The GNAT (pronounced like the bug) is a flexible technique designed to measure implicit social cognition. Conceptually similar to other implicit measures like the Implicit Association Test (IAT; Greenwald, McGhee, & Schwartz, JPSP, 1998), the GNAT assesses automatic associations between concept (e.g., gender) and attribute (e.g., evaluation) categories. The GNAT has two features that distinguish it from other measures of implicit social cognition. First, the GNAT is designed to be use signal detection statistics in its calculation of automatic associations (d-prime), but can also be adapted to utilize response latency as its operational dependent variable. Second, the GNAT is flexible in the establishing of contextual characteristics for the evaluative situation. For example, the IAT requires an attitude toward one category (insects) be assessed relative to a second category (flowers). With the GNAT, experimenters can vary whether insects are evaluated in the context of a single category (flowers), a superordinate category (animals), a generic category (objects), or with no context at all.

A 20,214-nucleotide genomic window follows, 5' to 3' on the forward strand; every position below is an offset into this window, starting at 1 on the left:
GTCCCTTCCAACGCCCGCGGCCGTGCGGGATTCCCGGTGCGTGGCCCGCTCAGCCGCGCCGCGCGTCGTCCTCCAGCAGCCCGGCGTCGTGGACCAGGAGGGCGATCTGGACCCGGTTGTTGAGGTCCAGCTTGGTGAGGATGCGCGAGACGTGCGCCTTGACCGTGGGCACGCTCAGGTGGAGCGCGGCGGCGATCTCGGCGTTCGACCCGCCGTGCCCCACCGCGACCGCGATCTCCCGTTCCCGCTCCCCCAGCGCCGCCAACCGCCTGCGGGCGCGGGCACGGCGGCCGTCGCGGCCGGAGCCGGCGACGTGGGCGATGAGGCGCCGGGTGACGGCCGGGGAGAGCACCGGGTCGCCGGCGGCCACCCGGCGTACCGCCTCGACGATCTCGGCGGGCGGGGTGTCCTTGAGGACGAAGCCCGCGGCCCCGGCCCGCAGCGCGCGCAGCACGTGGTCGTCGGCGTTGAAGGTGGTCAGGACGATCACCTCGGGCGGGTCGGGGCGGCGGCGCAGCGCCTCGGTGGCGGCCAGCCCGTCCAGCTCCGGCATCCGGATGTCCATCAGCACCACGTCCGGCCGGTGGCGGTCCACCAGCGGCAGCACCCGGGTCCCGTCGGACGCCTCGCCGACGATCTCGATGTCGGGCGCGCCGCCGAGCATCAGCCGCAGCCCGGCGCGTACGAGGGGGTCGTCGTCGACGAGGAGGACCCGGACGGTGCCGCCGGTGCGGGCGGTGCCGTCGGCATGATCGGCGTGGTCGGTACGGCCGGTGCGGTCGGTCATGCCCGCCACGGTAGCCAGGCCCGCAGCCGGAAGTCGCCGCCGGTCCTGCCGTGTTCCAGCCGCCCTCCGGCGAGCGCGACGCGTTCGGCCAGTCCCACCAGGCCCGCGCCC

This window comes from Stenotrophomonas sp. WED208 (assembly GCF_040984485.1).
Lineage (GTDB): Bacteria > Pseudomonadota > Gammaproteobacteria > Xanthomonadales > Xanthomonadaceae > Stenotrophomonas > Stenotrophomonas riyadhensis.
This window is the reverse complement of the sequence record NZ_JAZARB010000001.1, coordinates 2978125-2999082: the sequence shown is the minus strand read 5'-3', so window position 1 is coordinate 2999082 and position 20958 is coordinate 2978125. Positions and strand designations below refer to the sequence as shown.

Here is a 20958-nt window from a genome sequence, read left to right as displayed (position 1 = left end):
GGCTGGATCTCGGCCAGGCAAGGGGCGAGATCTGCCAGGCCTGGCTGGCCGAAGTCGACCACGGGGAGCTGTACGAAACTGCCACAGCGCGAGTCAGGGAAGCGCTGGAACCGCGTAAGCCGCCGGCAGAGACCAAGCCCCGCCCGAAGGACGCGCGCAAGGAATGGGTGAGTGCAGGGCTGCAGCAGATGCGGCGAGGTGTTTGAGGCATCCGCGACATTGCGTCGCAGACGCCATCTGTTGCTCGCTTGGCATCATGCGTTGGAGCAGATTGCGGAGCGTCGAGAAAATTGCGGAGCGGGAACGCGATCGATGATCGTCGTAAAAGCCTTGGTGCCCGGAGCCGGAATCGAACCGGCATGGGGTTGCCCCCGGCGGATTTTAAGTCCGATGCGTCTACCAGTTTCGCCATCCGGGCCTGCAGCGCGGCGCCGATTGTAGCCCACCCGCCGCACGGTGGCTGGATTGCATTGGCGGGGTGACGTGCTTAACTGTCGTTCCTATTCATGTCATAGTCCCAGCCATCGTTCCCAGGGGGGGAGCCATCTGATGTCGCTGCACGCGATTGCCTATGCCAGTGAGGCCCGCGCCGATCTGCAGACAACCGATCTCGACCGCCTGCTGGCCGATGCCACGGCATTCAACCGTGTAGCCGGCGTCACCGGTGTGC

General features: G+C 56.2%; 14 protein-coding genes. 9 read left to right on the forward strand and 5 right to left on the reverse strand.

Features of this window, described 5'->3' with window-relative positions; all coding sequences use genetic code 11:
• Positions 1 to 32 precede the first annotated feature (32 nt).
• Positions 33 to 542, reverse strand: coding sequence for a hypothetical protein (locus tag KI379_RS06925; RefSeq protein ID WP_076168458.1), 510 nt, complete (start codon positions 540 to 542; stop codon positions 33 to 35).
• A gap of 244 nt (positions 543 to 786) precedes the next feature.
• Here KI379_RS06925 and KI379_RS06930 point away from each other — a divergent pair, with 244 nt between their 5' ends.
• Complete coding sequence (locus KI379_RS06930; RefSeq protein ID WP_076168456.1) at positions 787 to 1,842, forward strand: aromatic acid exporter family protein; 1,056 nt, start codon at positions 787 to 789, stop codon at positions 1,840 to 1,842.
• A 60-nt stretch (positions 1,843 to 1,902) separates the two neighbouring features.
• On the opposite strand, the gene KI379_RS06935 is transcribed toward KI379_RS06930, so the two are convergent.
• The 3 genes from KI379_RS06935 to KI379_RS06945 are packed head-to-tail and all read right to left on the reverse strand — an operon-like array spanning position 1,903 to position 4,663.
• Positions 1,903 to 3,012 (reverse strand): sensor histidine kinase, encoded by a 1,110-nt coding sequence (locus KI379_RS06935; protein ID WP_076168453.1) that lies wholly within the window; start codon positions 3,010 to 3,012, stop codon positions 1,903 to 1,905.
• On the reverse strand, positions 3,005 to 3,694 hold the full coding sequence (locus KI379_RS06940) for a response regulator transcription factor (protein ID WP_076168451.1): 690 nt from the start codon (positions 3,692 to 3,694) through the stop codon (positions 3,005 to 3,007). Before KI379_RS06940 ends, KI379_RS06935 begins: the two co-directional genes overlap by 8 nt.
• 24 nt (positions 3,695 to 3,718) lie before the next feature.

The GNAT is often used with the intention of obtaining an implicit measure of self-esteem, sexism, racism, aggression, and so on. In some cases, test takers may be motivated to score in a particular way on the GNAT (e.g., not implicitly sexist or racist).
- To what extent can the GNAT be faked?
- If an individual does fake the GNAT, can the faking be detected?